How to Create a Systemd Service in Linux (under 1 Minute)

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Systemd is a popular init system used by many major Linux distributions, such as Ubuntu, Debian, Red Hat, and Fedora. It’s ofter a service manager that manages various programs and processes on your Linux system. The systemd services are defined in unit files.

Few programs create a unit file during installation; for example, when installing Apache or Nginx, they add a unit file to your systemd directory for easier management. However, you can also create your own custom systemd service in Linux by creating a new unit file.

The new systemd service can be used to run a shell script repetitively, back up a system at regular intervals, monitor certain directories, manage specific services, and much more.

Create Custom Systemd Service File in Linux

For demonstration, I’ll create a custom systemd service file for a shell script located at β€œ/home/linuxtldr/myscriptβ€œ, so be sure to change this path to your desired application or shell script.

1. All the systemd service (or unit) files reside at the β€œ/etc/systemd/system” path, so create a new file for your systemd service, which I’ve named β€œtest-appβ€œ.

$ sudo nano /etc/systemd/system/test-app.service

2. The following is a basic template for creating a systemd service:

To get a complete list of all systemd service options with detailed examples, click here.
Description=<description about this service>

User=<user responsible for running the script>
Group=<group responsible for running the script>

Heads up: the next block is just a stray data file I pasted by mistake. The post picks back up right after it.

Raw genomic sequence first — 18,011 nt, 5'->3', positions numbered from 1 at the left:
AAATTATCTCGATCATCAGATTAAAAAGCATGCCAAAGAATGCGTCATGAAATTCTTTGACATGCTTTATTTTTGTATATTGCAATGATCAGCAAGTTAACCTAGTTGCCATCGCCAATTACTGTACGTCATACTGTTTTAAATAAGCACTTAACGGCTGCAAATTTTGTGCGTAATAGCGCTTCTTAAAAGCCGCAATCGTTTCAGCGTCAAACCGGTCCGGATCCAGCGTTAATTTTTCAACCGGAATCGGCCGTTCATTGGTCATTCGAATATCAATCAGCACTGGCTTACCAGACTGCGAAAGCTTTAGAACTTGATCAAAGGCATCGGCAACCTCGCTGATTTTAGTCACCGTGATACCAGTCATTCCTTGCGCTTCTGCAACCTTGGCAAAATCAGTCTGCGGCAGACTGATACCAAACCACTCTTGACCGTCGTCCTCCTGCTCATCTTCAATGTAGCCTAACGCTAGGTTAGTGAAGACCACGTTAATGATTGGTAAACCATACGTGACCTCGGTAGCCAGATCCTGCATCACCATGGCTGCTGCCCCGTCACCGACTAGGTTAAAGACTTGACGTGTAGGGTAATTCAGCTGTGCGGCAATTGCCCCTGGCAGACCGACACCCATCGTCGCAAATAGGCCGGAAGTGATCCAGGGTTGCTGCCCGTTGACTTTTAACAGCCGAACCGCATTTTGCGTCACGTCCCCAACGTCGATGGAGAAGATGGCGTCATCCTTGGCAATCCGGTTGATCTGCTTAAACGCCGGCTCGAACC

WorkingDirectory=<absolute directory path of the script>
ExecStart=<absolute path of the script>
# Optional items below


After applying all the changes in the above systemd service template to run my shell script, it will look like this:

Description=Running a shell script



Copy and paste the above content into β€œtest-app.serviceβ€œ, then save and close the file.

3. Reload the systemd services to include our new service.

$ sudo systemctl daemon-reload

4. Start/activate the service.

$ sudo systemctl start test-app.service

5. To check if our service is running or not, run.

$ sudo systemctl status test-app.service

6. To enable the service to auto-start on system boot, run:

$ sudo systemctl enable test-app.service

7. Verify that the service is successfully configured to auto-start during system boot by checking the output of the following command (where β€œenable” signifies automatic startup on boot and β€œdisable” signifies no automatic startup on boot):

$ sudo systemctl is-enabled test-app.service

8. To disable the service from auto-starting on system boot, run:

$ sudo systemctl disable test-app.service

9. Stop/deactivate the service.

$ sudo systemctl stop test-app.service

10. To remove your custom systemd service, simply delete the file from the β€œ/etc/systemd/system” directory.

$ sudo rm /etc/systemd/system/test-app.service

That’s it. To learn more about managing systemd services, you can check out our article on systemctl commands.

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